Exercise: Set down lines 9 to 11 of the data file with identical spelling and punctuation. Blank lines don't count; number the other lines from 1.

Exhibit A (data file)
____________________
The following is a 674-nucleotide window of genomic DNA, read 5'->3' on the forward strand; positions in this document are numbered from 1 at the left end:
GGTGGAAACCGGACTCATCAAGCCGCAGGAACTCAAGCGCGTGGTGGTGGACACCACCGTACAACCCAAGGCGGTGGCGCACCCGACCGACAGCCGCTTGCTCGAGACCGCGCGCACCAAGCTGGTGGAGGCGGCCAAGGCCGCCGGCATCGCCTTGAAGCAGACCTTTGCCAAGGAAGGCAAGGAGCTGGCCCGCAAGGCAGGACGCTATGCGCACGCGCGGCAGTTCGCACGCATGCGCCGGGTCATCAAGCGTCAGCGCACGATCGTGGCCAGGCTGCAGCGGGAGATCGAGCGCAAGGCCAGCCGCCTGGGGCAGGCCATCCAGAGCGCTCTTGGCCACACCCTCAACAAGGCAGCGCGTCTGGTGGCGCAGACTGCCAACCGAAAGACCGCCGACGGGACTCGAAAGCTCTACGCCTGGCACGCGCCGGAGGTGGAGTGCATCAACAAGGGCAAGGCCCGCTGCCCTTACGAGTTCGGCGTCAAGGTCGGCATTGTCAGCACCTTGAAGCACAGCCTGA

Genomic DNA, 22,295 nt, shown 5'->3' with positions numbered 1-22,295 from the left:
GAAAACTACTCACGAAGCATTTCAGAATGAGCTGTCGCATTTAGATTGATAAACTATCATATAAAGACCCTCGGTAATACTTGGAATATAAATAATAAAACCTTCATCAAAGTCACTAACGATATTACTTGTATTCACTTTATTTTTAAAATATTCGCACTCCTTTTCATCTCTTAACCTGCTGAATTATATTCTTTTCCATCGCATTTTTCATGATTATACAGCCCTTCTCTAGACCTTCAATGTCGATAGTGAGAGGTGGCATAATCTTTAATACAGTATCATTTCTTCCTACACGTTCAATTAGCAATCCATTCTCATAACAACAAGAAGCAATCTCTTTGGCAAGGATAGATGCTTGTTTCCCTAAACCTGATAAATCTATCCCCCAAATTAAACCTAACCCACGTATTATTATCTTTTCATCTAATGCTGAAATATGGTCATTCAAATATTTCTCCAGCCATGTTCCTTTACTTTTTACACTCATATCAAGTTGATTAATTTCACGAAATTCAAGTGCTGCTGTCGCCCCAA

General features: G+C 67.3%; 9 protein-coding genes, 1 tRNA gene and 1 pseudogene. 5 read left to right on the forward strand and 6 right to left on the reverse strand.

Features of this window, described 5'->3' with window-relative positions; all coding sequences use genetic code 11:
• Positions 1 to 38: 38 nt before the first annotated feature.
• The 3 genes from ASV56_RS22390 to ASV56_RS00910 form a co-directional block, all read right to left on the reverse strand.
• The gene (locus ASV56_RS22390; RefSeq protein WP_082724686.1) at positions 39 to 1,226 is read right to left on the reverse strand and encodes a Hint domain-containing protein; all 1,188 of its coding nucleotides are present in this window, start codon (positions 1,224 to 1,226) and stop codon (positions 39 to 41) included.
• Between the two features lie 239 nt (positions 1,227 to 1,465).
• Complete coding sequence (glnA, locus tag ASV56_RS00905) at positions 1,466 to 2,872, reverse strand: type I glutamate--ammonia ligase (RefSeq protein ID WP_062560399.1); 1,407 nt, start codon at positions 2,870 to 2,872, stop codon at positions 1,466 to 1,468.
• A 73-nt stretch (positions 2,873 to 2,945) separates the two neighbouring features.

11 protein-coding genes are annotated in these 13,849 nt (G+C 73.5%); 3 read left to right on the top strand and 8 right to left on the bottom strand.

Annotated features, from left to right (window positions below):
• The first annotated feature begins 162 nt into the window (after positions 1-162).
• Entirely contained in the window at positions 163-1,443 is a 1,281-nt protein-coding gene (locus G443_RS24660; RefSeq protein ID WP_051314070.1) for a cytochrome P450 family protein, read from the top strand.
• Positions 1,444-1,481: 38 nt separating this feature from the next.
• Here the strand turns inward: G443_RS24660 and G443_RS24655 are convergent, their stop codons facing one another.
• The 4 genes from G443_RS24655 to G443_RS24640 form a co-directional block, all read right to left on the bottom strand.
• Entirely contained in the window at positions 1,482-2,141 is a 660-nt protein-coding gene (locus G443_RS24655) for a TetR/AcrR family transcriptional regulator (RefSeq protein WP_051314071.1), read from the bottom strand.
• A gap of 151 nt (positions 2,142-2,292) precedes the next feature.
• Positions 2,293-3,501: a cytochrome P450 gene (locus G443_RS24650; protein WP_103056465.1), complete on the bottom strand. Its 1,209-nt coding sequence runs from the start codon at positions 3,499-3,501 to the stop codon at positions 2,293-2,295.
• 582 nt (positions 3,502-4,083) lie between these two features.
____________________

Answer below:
• The gene (locus ASV56_RS22390; RefSeq protein WP_082724686.1) at positions 39 to 1,226 is read right to left on the reverse strand and encodes a Hint domain-containing protein; all 1,188 of its coding nucleotides are present in this window, start codon (positions 1,224 to 1,226) and stop codon (positions 39 to 41) included.
• Between the two features lie 239 nt (positions 1,227 to 1,465).
• Complete coding sequence (glnA, locus tag ASV56_RS00905) at positions 1,466 to 2,872, reverse strand: type I glutamate--ammonia ligase (RefSeq protein ID WP_062560399.1); 1,407 nt, start codon at positions 2,870 to 2,872, stop codon at positions 1,466 to 1,468.